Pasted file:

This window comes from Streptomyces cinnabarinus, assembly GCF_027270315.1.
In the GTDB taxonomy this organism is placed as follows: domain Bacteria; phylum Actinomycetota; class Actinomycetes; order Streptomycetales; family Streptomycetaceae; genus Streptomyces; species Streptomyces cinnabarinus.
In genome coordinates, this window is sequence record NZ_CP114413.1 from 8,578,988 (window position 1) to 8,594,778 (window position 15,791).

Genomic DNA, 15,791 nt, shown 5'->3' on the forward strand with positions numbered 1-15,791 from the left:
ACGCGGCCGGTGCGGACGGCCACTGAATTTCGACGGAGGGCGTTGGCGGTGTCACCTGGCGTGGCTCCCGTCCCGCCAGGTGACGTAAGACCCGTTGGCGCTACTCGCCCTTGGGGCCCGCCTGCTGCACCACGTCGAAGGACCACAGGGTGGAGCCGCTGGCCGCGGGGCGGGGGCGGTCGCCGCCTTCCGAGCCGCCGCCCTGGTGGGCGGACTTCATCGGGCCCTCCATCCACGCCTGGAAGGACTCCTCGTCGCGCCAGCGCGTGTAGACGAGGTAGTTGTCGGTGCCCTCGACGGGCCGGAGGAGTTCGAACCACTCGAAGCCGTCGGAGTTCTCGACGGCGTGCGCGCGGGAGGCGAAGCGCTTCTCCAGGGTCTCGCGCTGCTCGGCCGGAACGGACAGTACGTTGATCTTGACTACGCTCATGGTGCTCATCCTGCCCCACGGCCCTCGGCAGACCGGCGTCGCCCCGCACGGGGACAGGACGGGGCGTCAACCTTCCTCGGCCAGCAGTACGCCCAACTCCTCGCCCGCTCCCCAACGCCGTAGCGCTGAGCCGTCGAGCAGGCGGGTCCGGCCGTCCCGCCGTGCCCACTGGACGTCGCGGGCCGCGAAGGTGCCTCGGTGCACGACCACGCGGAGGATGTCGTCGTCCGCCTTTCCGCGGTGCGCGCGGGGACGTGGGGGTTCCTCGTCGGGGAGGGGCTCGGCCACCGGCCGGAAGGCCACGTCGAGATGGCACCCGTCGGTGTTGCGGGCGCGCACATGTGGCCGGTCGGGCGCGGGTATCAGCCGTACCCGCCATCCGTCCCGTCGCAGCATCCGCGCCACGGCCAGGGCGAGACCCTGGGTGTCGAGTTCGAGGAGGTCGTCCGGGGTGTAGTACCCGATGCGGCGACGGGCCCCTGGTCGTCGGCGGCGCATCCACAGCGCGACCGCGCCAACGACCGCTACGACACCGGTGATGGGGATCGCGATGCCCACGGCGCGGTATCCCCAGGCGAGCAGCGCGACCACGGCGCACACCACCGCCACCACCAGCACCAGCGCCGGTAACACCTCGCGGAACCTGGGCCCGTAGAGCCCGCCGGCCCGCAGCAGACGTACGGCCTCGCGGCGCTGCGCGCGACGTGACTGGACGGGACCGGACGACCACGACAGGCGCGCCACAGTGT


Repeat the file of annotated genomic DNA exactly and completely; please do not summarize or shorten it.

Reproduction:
This window comes from Streptomyces cinnabarinus, assembly GCF_027270315.1.
In the GTDB taxonomy this organism is placed as follows: domain Bacteria; phylum Actinomycetota; class Actinomycetes; order Streptomycetales; family Streptomycetaceae; genus Streptomyces; species Streptomyces cinnabarinus.
In genome coordinates, this window is sequence record NZ_CP114413.1 from 8,578,988 (window position 1) to 8,594,778 (window position 15,791).

Genomic DNA, 15,791 nt, shown 5'->3' on the forward strand with positions numbered 1-15,791 from the left:
ACGCGGCCGGTGCGGACGGCCACTGAATTTCGACGGAGGGCGTTGGCGGTGTCACCTGGCGTGGCTCCCGTCCCGCCAGGTGACGTAAGACCCGTTGGCGCTACTCGCCCTTGGGGCCCGCCTGCTGCACCACGTCGAAGGACCACAGGGTGGAGCCGCTGGCCGCGGGGCGGGGGCGGTCGCCGCCTTCCGAGCCGCCGCCCTGGTGGGCGGACTTCATCGGGCCCTCCATCCACGCCTGGAAGGACTCCTCGTCGCGCCAGCGCGTGTAGACGAGGTAGTTGTCGGTGCCCTCGACGGGCCGGAGGAGTTCGAACCACTCGAAGCCGTCGGAGTTCTCGACGGCGTGCGCGCGGGAGGCGAAGCGCTTCTCCAGGGTCTCGCGCTGCTCGGCCGGAACGGACAGTACGTTGATCTTGACTACGCTCATGGTGCTCATCCTGCCCCACGGCCCTCGGCAGACCGGCGTCGCCCCGCACGGGGACAGGACGGGGCGTCAACCTTCCTCGGCCAGCAGTACGCCCAACTCCTCGCCCGCTCCCCAACGCCGTAGCGCTGAGCCGTCGAGCAGGCGGGTCCGGCCGTCCCGCCGTGCCCACTGGACGTCGCGGGCCGCGAAGGTGCCTCGGTGCACGACCACGCGGAGGATGTCGTCGTCCGCCTTTCCGCGGTGCGCGCGGGGACGTGGGGGTTCCTCGTCGGGGAGGGGCTCGGCCACCGGCCGGAAGGCCACGTCGAGATGGCACCCGTCGGTGTTGCGGGCGCGCACATGTGGCCGGTCGGGCGCGGGTATCAGCCGTACCCGCCATCCGTCCCGTCGCAGCATCCGCGCCACGGCCAGGGCGAGACCCTGGGTGTCGAGTTCGAGGAGGTCGTCCGGGGTGTAGTACCCGATGCGGCGACGGGCCCCTGGTCGTCGGCGGCGCATCCACAGCGCGACCGCGCCAACGACCGCTACGACACCGGTGATGGGGATCGCGATGCCCACGGCGCGGTATCCCCAGGCGAGCAGCGCGACCACGGCGCACACCACCGCCACCACCAGCACCAGCGCCGGTAACACCTCGCGGAACCTGGGCCCGTAGAGCCCGCCGGCCCGCAGCAGACGTACGGCCTCGCGGCGCTGCGCGCGACGTGACTGGACGGGACCGGACGACCACGACAGGCGCGCCACAGTGT